Usages of defaultParameters and parameterNames

Andreas Pakulat apaku at
Mon Feb 25 22:14:23 UTC 2008

On 24.02.08 23:24:20, David Nolden wrote:
> On Sunday 24 February 2008 14:25:18 Andreas Pakulat wrote:
> > On 24.02.08 13:58:42, Andreas Pakulat wrote:
> > > Hi,
> > >
> > > how are the above functions from AbstractFunctionDeclaration used in
> > > C++? According to the docs defaultParameters may be a problem for
> > > python, because a python function can have:
> > >
> > > def foo(bar=1,*foo,**baz)
> > >
> > > i.e. the last defaultParameter is not necessarily the last paramter. I'm
> > > thinking we might need to introduce a proper list of structures there,
> > > something very simple with just a name an optional a value.
> The problem is memory-usage, because that list would be created for every 
> single function out there. What about just filling up the not given 
> default-parameters with QString()?

Well, the question really is: What happens if there's a parameter
_after_ the last one with a default value. As far as I can see there's
basically no connection between the parameter name list and the default
value list. Thus my impression is that it doesn't have any meaning,
there's no way with that API to find the parameter name for a given
default value (and knowing its position from the end) or vice versa. So
I guess I don't even need an empty QString, I just pass the default
values I have and act as if the list and dict parameters don't exist.

> > Actually, I've got even worse problems. I can't really fill these except
> > for the simplest case of a parameter name. But in python I can also have
> > a list of parameter names (like def foo( (bar,baz,foo) ) as 1 argument.
> > Where of course each name is a separate variable inside the function,
> > but you can only call that function either as
> >
> > foo() or foo([1,5,2]) (or anything else in the list). And I can access
> > the 3 elements with the names.
> >
> > So I'm thinking about simply not filling these, if they're not that
> > important.
> I think currently the parameter-names are used while completion to show the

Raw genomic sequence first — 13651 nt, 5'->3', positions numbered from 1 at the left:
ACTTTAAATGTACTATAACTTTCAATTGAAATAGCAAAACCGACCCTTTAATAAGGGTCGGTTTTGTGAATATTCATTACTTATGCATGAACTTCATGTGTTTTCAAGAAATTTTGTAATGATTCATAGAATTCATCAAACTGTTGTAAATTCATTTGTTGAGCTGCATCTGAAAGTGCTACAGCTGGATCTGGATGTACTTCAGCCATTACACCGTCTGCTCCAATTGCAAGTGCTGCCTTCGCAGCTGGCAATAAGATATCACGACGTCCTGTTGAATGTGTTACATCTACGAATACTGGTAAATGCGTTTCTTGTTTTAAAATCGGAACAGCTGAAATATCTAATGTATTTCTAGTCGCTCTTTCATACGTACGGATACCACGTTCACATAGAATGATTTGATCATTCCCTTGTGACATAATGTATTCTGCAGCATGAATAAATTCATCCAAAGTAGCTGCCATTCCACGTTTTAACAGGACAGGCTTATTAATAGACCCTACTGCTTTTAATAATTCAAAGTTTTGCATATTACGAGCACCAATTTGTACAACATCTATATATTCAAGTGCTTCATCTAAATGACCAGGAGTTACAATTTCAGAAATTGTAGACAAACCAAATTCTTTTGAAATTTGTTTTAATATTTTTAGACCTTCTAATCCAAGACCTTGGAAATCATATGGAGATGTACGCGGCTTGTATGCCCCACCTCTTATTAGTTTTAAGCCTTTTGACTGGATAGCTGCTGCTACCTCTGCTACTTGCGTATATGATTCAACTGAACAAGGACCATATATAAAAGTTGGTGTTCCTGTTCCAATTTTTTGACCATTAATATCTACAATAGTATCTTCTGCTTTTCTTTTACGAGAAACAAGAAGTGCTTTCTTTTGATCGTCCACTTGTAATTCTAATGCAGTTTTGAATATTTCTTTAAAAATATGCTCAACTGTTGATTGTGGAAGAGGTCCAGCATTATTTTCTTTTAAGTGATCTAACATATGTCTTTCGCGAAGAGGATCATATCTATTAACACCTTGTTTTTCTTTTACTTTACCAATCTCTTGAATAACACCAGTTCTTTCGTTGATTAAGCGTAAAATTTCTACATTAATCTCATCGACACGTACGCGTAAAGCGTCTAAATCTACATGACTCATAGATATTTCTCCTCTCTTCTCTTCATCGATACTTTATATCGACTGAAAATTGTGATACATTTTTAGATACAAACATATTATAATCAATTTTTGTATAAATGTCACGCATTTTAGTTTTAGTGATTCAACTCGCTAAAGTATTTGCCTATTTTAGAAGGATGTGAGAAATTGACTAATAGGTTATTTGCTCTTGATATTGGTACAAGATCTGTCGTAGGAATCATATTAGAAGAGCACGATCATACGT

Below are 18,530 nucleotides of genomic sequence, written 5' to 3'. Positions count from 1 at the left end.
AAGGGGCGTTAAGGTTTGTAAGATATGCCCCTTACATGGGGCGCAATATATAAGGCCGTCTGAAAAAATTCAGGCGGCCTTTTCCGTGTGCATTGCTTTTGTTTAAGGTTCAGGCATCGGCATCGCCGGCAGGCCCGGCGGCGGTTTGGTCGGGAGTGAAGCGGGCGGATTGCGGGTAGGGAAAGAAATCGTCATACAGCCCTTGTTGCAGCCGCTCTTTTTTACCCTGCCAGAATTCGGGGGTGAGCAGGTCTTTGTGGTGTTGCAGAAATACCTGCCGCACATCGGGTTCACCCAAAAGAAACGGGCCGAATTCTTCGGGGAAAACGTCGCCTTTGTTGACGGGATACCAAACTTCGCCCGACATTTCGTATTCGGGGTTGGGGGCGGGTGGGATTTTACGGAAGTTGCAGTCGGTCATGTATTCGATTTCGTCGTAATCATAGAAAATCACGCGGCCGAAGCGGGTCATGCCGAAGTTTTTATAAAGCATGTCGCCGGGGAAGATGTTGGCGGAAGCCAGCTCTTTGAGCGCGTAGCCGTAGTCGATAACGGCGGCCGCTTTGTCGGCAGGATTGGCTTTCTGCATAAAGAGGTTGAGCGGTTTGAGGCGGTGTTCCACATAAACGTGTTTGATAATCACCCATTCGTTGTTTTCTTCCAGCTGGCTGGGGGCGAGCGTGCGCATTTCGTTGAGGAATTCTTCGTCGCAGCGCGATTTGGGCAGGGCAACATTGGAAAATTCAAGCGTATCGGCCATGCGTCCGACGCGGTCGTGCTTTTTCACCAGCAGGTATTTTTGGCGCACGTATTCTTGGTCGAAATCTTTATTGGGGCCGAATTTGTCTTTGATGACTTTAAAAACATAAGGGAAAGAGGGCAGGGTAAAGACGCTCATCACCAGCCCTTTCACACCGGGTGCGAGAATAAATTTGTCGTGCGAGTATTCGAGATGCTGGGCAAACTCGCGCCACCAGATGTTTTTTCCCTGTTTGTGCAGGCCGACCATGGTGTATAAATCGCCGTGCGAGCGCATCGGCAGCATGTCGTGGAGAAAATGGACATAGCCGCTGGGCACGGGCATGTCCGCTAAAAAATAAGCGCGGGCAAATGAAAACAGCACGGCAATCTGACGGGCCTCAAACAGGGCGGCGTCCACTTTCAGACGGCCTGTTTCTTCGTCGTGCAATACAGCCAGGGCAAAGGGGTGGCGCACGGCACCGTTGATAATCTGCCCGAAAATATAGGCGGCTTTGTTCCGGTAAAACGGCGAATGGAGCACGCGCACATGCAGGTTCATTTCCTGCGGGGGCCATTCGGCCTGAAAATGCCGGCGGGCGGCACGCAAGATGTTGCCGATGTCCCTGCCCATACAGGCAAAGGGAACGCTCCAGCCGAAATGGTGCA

> name. However it should also be possible to extract them from the 
> function-context, so maybe we could even remove that whole thing.

Ok, I guess I could just fill in a "(<p1>,<p2>,...)" as parameter name

> > Also something similar exists for the default values, that can be any
> > arbitrary expression.
> In C++ the default-values are evaluated as expressions on demand, and are also 
> shown in the argument-hints, so they are quite useful. Probably in python 
> they should be useful too.

So c++ support fetches the "string" from the defaultValues list and
evaluates the expression in that string on demand, by parsing it as an

BTW: This is broken right now. For
        void bar( int i, int j = 0, char* foo = "test" );

The argument hint gives me:
        void bar( int i = 0, int j = "test" , char* foo = 0 );

> However, are single default-parameters even possible for that "(bar, baz, 
> foo)" thing? Doesn't python expect the given parameter to be a 3-tuple, so a 
> default-parameter should more look like def foo( (bar,baz,foo) = [0,1,2] ). 

Yes, if that expression evaluates to a 3-tuple or 3-element-list, i.e.
>>> a=[1,2,3]
>>> def foo((d,e,f)=a):
...   pass
>>> foo()

works just fine.

> So the problems would be those *foo and **baz things, but I would also count 
> those as single parameters, so it should be possible to fill the 
> default-parameters.

Yeah, the parameter names are not that much of a problem as I said above
I can just put (....) as 1 parameter name. 


Your reasoning is excellent -- it's only your basic assumptions that are wrong.

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